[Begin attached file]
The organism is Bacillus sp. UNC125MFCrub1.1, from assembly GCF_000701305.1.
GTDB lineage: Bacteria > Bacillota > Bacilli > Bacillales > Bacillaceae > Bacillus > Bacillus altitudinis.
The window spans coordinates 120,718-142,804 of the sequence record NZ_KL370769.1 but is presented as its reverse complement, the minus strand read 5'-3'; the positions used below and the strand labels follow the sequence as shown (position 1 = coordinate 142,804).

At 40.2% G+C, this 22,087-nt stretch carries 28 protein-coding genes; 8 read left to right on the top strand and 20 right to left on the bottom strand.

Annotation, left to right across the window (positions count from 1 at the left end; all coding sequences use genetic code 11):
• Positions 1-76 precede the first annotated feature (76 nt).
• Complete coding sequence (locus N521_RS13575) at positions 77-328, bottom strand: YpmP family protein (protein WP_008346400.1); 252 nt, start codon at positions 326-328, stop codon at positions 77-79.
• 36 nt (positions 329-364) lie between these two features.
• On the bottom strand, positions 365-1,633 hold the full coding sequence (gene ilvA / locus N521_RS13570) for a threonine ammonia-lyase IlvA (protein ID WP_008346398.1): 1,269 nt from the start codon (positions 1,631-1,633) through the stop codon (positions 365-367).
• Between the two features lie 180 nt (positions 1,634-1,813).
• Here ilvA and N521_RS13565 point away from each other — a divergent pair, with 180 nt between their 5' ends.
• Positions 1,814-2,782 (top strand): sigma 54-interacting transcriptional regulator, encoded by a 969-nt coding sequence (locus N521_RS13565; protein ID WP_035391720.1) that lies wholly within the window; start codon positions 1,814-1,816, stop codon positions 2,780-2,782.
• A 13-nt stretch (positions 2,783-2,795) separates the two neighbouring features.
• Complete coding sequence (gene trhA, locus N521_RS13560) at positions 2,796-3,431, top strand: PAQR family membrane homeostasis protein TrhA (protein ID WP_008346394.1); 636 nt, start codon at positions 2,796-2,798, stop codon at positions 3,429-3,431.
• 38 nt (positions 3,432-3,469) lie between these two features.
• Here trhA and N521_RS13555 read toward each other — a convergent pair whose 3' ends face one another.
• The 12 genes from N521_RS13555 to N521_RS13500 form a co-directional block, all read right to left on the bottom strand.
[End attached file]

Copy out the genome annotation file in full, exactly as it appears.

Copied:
The organism is Bacillus sp. UNC125MFCrub1.1, from assembly GCF_000701305.1.
GTDB lineage: Bacteria > Bacillota > Bacilli > Bacillales > Bacillaceae > Bacillus > Bacillus altitudinis.
The window spans coordinates 120,718-142,804 of the sequence record NZ_KL370769.1 but is presented as its reverse complement, the minus strand read 5'-3'; the positions used below and the strand labels follow the sequence as shown (position 1 = coordinate 142,804).

At 40.2% G+C, this 22,087-nt stretch carries 28 protein-coding genes; 8 read left to right on the top strand and 20 right to left on the bottom strand.

Annotation, left to right across the window (positions count from 1 at the left end; all coding sequences use genetic code 11):
• Positions 1-76 precede the first annotated feature (76 nt).
• Complete coding sequence (locus N521_RS13575) at positions 77-328, bottom strand: YpmP family protein (protein WP_008346400.1); 252 nt, start codon at positions 326-328, stop codon at positions 77-79.
• 36 nt (positions 329-364) lie between these two features.
• On the bottom strand, positions 365-1,633 hold the full coding sequence (gene ilvA / locus N521_RS13570) for a threonine ammonia-lyase IlvA (protein ID WP_008346398.1): 1,269 nt from the start codon (positions 1,631-1,633) through the stop codon (positions 365-367).
• Between the two features lie 180 nt (positions 1,634-1,813).
• Here ilvA and N521_RS13565 point away from each other — a divergent pair, with 180 nt between their 5' ends.
• Positions 1,814-2,782 (top strand): sigma 54-interacting transcriptional regulator, encoded by a 969-nt coding sequence (locus N521_RS13565; protein ID WP_035391720.1) that lies wholly within the window; start codon positions 1,814-1,816, stop codon positions 2,780-2,782.
• A 13-nt stretch (positions 2,783-2,795) separates the two neighbouring features.
• Complete coding sequence (gene trhA, locus N521_RS13560) at positions 2,796-3,431, top strand: PAQR family membrane homeostasis protein TrhA (protein ID WP_008346394.1); 636 nt, start codon at positions 2,796-2,798, stop codon at positions 3,429-3,431.
• 38 nt (positions 3,432-3,469) lie between these two features.
• Here trhA and N521_RS13555 read toward each other — a convergent pair whose 3' ends face one another.
• The 12 genes from N521_RS13555 to N521_RS13500 form a co-directional block, all read right to left on the bottom strand.